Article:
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30 May 2014 Federal Appellate Court Adopts Broad Definition of “Instrumentality” as used in the Foreign Corrupt Practices Act

  In a ground-breaking decision, the United States Court of Appeals for the Eleventh Circuit has defined “instrumentality” under the Foreign Corrupt Practices Act (FCPA). Until now no federal appellate court had weighed in on a definition of “instrumentality,” leaving individuals and entities only the government’s interpretation of the statute for guidance.  Not surprisingly, the government’s interpretation of what constitutes an “instrumentality” of the state for purposes of a bribe to one of its officials or employees included state-owned or state-controlled entities.[1]   The Eleventh Circuit’s decision in United States v. Esquenazi, No. 11-15331 (May 16, 2014), in large part adopted the government’s interpretation, defining an “instrumentality” as “an entity controlled by the government of a foreign country that performs a function the controlling government…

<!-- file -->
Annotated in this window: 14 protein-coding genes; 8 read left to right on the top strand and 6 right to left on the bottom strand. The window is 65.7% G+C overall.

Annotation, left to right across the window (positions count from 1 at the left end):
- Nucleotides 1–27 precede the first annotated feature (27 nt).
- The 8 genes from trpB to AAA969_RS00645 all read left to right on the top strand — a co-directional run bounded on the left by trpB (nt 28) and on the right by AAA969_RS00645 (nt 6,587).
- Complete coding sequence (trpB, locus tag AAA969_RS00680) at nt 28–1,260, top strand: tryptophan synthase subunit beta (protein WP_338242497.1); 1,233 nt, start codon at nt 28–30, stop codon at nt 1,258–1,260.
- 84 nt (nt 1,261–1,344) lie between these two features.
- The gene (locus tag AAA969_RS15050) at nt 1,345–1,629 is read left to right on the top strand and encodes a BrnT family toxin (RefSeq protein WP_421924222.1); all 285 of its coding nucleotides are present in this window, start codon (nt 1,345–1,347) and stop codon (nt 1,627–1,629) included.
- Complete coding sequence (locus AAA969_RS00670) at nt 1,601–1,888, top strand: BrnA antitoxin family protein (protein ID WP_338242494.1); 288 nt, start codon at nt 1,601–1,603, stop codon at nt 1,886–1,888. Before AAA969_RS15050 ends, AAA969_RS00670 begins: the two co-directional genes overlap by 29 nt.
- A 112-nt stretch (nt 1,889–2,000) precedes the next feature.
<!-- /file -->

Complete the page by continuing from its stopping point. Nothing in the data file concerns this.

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28 May 2014 Dear Department of Justice: Welcome to the “Modern Age”